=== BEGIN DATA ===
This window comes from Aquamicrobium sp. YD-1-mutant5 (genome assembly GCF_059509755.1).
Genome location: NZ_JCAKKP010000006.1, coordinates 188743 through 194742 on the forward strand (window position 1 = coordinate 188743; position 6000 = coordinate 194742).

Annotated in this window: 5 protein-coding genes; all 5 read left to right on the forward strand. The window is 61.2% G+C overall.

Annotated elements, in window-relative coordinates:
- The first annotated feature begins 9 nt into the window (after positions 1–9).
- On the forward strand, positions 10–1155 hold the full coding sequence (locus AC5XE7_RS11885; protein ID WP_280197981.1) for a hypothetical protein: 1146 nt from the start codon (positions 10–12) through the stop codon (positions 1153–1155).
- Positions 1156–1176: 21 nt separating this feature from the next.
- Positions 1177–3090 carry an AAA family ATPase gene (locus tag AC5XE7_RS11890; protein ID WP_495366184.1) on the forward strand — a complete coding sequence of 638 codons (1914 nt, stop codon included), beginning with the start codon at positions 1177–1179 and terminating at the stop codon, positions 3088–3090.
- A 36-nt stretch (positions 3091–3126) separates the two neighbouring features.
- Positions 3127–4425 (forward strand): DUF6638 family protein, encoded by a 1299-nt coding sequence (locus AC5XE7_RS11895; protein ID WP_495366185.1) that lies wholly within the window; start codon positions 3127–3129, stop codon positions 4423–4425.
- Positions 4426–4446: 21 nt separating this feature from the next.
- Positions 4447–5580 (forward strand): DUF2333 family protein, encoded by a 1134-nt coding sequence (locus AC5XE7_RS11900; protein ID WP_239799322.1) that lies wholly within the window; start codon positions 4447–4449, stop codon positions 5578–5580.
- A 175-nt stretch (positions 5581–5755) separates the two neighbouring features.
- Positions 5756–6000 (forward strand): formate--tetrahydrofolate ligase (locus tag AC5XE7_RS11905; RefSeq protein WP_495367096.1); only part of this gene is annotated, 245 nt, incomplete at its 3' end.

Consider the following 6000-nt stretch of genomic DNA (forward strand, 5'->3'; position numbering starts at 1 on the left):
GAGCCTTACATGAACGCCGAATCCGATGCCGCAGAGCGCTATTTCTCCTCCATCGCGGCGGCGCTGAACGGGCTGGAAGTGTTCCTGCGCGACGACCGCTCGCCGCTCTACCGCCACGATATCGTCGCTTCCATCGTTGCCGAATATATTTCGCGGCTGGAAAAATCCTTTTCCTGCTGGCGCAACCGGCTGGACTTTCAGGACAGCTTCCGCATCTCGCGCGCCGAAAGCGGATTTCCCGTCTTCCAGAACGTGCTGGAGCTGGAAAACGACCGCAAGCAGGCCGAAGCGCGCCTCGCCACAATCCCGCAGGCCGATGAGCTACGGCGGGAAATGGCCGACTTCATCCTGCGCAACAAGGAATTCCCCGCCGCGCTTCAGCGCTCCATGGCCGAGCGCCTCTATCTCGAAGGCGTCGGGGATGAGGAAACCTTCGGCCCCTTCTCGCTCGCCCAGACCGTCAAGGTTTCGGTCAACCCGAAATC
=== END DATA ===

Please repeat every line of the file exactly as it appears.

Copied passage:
This window comes from Aquamicrobium sp. YD-1-mutant5 (genome assembly GCF_059509755.1).
Genome location: NZ_JCAKKP010000006.1, coordinates 188743 through 194742 on the forward strand (window position 1 = coordinate 188743; position 6000 = coordinate 194742).

Annotated in this window: 5 protein-coding genes; all 5 read left to right on the forward strand. The window is 61.2% G+C overall.

Annotated elements, in window-relative coordinates:
- The first annotated feature begins 9 nt into the window (after positions 1–9).
- On the forward strand, positions 10–1155 hold the full coding sequence (locus AC5XE7_RS11885; protein ID WP_280197981.1) for a hypothetical protein: 1146 nt from the start codon (positions 10–12) through the stop codon (positions 1153–1155).
- Positions 1156–1176: 21 nt separating this feature from the next.
- Positions 1177–3090 carry an AAA family ATPase gene (locus tag AC5XE7_RS11890; protein ID WP_495366184.1) on the forward strand — a complete coding sequence of 638 codons (1914 nt, stop codon included), beginning with the start codon at positions 1177–1179 and terminating at the stop codon, positions 3088–3090.
- A 36-nt stretch (positions 3091–3126) separates the two neighbouring features.
- Positions 3127–4425 (forward strand): DUF6638 family protein, encoded by a 1299-nt coding sequence (locus AC5XE7_RS11895; protein ID WP_495366185.1) that lies wholly within the window; start codon positions 3127–3129, stop codon positions 4423–4425.
- Positions 4426–4446: 21 nt separating this feature from the next.
- Positions 4447–5580 (forward strand): DUF2333 family protein, encoded by a 1134-nt coding sequence (locus AC5XE7_RS11900; protein ID WP_239799322.1) that lies wholly within the window; start codon positions 4447–4449, stop codon positions 5578–5580.
- A 175-nt stretch (positions 5581–5755) separates the two neighbouring features.
- Positions 5756–6000 (forward strand): formate--tetrahydrofolate ligase (locus tag AC5XE7_RS11905; RefSeq protein WP_495367096.1); only part of this gene is annotated, 245 nt, incomplete at its 3' end.

Consider the following 6000-nt stretch of genomic DNA (forward strand, 5'->3'; position numbering starts at 1 on the left):
GAGCCTTACATGAACGCCGAATCCGATGCCGCAGAGCGCTATTTCTCCTCCATCGCGGCGGCGCTGAACGGGCTGGAAGTGTTCCTGCGCGACGACCGCTCGCCGCTCTACCGCCACGATATCGTCGCTTCCATCGTTGCCGAATATATTTCGCGGCTGGAAAAATCCTTTTCCTGCTGGCGCAACCGGCTGGACTTTCAGGACAGCTTCCGCATCTCGCGCGCCGAAAGCGGATTTCCCGTCTTCCAGAACGTGCTGGAGCTGGAAAACGACCGCAAGCAGGCCGAAGCGCGCCTCGCCACAATCCCGCAGGCCGATGAGCTACGGCGGGAAATGGCCGACTTCATCCTGCGCAACAAGGAATTCCCCGCCGCGCTTCAGCGCTCCATGGCCGAGCGCCTCTATCTCGAAGGCGTCGGGGATGAGGAAACCTTCGGCCCCTTCTCGCTCGCCCAGACCGTCAAGGTTTCGGTCAACCCGAAATC